Fishing Tides: Everything You Need To Know (Best Tide, Reading Charts…)


Have you ever planned a fishing trip, just to get out on the water and find that the water is doing the total opposite of what the tide chart said it would be doing?

Maybe the tide chart said the tide was coming in all morning, but you get out there and it’s actually going out…

Or it was supposed to be high tide, but the water was so low you couldn’t get to your favorite spot…

Has that ever happened to you?

Here’s the thing, tide charts are extremely accurate for the gravitational forces of the moon and the sun which are the biggest drivers of the tides.

But those aren’t the only factors that affect tide and current.

You also need to account for non-gravitation factors such as:

  • Wind
  • Pressure
  • Geography
  • Rainfall

When planning your trips and figuring out what the water will be doing, you need to take all of these factors into consideration.

Sometimes the tide chart will be accurate, sometimes it won’t be, but in this podcast, we’ll teach you everything you need to know about tides so you can get better at planning your fishing trips and catch more fish.

I’d definitely recommend watching the video version of this podcast below (we show a lot of maps and tide charts), but you can also listen to the audio version by clicking the play button underneath it, or listen to it on iTunes, Stitcher, or Spotify.

P.S. Don’t forget to subscribe on iTunes, Stitcher, or Spotify and leave us a review!

The Expert’s Guide To Fishing Tides [VIDEO]

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The Expert’s Guide To Fishing Tides [PODCAST]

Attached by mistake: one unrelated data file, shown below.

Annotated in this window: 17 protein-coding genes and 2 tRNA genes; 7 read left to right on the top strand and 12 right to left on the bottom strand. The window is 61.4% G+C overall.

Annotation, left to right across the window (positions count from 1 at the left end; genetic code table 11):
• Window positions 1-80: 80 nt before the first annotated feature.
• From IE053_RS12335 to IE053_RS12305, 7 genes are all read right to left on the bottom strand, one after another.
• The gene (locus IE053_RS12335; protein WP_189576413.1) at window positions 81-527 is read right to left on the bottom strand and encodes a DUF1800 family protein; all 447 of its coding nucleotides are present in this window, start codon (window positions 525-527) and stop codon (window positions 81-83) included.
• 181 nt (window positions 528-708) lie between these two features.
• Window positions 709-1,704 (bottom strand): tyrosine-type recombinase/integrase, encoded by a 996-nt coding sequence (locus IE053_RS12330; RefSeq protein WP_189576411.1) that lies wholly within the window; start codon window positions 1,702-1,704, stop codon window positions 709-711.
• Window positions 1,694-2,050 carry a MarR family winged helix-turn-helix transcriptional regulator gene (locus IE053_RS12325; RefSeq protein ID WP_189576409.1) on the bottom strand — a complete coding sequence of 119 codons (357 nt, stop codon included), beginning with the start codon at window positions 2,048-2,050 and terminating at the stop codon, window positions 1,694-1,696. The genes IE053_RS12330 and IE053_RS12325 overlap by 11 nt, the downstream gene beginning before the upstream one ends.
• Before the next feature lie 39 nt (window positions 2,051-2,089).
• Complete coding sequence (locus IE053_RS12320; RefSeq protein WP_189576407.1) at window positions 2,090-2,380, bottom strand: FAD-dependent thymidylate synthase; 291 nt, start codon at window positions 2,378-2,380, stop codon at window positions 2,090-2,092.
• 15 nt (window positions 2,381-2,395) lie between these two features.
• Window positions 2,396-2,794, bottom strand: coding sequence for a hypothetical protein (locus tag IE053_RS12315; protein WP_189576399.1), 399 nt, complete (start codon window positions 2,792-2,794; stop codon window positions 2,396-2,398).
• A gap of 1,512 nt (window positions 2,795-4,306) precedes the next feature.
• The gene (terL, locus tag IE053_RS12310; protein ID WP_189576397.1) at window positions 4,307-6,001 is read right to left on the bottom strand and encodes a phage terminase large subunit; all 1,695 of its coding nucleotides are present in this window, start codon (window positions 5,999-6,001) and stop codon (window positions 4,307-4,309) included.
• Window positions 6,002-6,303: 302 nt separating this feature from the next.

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how to catch fish in tough conditions

Even though tide charts are accurate for what they measure, you need to also take into consideration other factors, especially the wind, when trying to predict what the water will be doing when you get out there.

If you want a tide tool that takes these factors into consideration, as well as help you predict when the best times to go fishing are, check out

Have any questions about fishing tides?

Let us know in the comments below.

And if you know someone who’s frustrated that the tide charts are never “accurate” please TAG or SHARE this with them!

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2 years ago


Great video! Wind is so important. Would you say the fishing is generally better when wind and tide are working together, and not as good when wind is opposing the tide (less water movement)??

3 years ago

Excellent. Thanks!

Delbert Young
3 years ago

Thanks guys. I learned the wind and pressure impacts the tide. Also, I’ve gotten away from using the Smart Fishing Tide Chart. It seems improved since the last time I took a look at it. Maybe I only used it when it was only the Strike Score Calendar. Anyway, I’ve got it on my desktop and iPhone now. Thanks, Great job. I enjoyed the video and tips.

Dan Deins
3 years ago

Great Information Luke and Joe, thank you! I was wondering if you guys can add Puerto Rico to your smart fishing tides?

Daniel Barnes
3 years ago

Thanks for the informative “Tides” video/Podcast. 3 questions. #1. I’m having a hard time wrapping my mind around how an incoming tide at an inlet can have the current going in the opposite direction and the water can be falling. #2. Can you recommend an information source (books, videos, etc.) concerning tides specifically in the Everglades and Florida Keys. For example, how can a tide in the Contents be a 5 foot tide, Racoon Key be a 3.5 foot tide and the south side of Ramrod Key the tide fluctuation will be 1.5 foot…all on the same day. #3. Which direction do the tides flow in the Keys and Everglades. When I look at Google Earth photos it seems like the tides wrap around some islands. Thanks in advance, love your website.

Last edited 3 years ago by Daniel Barnes
Luke Simonds
3 years ago
Reply to  Daniel Barnes